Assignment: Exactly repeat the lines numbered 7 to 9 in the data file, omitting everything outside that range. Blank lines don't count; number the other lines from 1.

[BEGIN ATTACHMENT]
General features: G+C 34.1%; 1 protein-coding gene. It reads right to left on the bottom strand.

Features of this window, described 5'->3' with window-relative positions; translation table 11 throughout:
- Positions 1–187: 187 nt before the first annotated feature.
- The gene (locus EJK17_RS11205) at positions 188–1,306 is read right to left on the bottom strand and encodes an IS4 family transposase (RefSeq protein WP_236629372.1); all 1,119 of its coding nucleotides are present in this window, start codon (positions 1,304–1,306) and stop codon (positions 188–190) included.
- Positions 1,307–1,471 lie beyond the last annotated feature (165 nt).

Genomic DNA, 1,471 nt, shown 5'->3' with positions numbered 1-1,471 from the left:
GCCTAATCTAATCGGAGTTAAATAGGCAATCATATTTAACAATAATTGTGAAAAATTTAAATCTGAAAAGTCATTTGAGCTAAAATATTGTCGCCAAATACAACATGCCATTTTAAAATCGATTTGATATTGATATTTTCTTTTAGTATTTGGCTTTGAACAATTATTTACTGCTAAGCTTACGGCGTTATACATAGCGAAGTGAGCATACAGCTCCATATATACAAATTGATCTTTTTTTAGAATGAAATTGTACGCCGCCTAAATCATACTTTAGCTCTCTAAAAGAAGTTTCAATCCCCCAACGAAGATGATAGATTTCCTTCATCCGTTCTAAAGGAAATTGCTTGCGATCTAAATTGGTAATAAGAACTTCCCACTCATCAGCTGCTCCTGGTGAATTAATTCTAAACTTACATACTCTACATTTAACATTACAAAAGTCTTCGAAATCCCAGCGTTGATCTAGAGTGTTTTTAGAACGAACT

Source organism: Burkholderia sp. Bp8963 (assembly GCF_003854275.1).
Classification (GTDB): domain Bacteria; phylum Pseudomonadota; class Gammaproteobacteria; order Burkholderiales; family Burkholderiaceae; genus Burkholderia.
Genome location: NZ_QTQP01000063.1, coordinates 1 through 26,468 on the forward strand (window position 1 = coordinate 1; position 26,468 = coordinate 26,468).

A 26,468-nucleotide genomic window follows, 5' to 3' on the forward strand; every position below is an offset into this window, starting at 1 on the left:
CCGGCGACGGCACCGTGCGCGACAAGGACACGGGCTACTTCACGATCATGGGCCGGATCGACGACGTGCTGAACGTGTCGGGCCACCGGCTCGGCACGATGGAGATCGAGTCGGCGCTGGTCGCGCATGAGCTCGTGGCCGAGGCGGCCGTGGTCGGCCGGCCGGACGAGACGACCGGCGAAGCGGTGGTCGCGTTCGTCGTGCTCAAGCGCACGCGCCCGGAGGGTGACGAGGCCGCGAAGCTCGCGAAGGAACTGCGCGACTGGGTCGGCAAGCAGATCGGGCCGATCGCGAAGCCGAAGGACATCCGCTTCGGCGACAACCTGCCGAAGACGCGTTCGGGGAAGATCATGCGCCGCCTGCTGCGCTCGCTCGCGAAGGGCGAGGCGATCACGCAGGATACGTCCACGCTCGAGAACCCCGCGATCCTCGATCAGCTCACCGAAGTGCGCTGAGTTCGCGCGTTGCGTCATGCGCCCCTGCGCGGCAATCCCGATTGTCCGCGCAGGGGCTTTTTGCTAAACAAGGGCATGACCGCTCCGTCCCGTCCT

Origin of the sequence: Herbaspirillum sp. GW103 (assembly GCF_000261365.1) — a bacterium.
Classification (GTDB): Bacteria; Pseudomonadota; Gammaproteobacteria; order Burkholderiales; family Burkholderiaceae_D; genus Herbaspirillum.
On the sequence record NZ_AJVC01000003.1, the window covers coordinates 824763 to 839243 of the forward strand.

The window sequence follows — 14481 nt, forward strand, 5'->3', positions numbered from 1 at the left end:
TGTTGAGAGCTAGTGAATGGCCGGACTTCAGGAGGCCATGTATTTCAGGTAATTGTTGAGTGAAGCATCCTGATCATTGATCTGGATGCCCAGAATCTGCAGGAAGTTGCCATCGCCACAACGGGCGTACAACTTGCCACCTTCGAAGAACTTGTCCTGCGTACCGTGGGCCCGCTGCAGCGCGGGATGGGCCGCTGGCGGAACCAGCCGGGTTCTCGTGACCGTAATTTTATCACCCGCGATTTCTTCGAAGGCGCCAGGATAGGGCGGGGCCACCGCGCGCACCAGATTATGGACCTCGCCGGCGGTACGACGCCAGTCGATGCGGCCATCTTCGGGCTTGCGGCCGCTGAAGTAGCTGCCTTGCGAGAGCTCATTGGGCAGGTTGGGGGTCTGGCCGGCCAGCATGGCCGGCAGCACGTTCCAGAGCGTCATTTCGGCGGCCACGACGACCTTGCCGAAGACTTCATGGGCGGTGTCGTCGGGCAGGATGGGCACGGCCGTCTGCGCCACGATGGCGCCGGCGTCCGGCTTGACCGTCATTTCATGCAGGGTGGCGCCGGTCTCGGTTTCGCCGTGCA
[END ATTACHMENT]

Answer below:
GCCTAATCTAATCGGAGTTAAATAGGCAATCATATTTAACAATAATTGTGAAAAATTTAAATCTGAAAAGTCATTTGAGCTAAAATATTGTCGCCAAATACAACATGCCATTTTAAAATCGATTTGATATTGATATTTTCTTTTAGTATTTGGCTTTGAACAATTATTTACTGCTAAGCTTACGGCGTTATACATAGCGAAGTGAGCATACAGCTCCATATATACAAATTGATCTTTTTTTAGAATGAAATTGTACGCCGCCTAAATCATACTTTAGCTCTCTAAAAGAAGTTTCAATCCCCCAACGAAGATGATAGATTTCCTTCATCCGTTCTAAAGGAAATTGCTTGCGATCTAAATTGGTAATAAGAACTTCCCACTCATCAGCTGCTCCTGGTGAATTAATTCTAAACTTACATACTCTACATTTAACATTACAAAAGTCTTCGAAATCCCAGCGTTGATCTAGAGTGTTTTTAGAACGAACT

Source organism: Burkholderia sp. Bp8963 (assembly GCF_003854275.1).
Classification (GTDB): domain Bacteria; phylum Pseudomonadota; class Gammaproteobacteria; order Burkholderiales; family Burkholderiaceae; genus Burkholderia.